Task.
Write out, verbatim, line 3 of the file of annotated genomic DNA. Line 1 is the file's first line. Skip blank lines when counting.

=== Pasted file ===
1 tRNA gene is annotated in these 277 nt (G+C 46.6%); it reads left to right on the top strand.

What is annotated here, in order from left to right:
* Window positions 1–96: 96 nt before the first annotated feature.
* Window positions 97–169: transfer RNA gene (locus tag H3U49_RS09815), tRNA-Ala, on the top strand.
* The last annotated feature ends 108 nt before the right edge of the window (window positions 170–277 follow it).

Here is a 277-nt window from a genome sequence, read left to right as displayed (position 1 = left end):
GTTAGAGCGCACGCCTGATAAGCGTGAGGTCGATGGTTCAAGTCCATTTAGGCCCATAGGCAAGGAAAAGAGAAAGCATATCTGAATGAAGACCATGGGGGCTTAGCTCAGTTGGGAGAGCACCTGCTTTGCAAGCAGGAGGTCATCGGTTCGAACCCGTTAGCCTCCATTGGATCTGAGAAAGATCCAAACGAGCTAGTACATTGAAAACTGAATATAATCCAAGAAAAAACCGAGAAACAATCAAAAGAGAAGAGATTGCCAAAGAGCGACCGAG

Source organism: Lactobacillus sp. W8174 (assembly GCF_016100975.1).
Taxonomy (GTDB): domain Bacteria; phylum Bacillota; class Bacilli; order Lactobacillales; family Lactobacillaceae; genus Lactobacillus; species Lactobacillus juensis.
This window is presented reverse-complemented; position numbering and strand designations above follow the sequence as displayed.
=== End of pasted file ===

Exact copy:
* Window positions 1–96: 96 nt before the first annotated feature.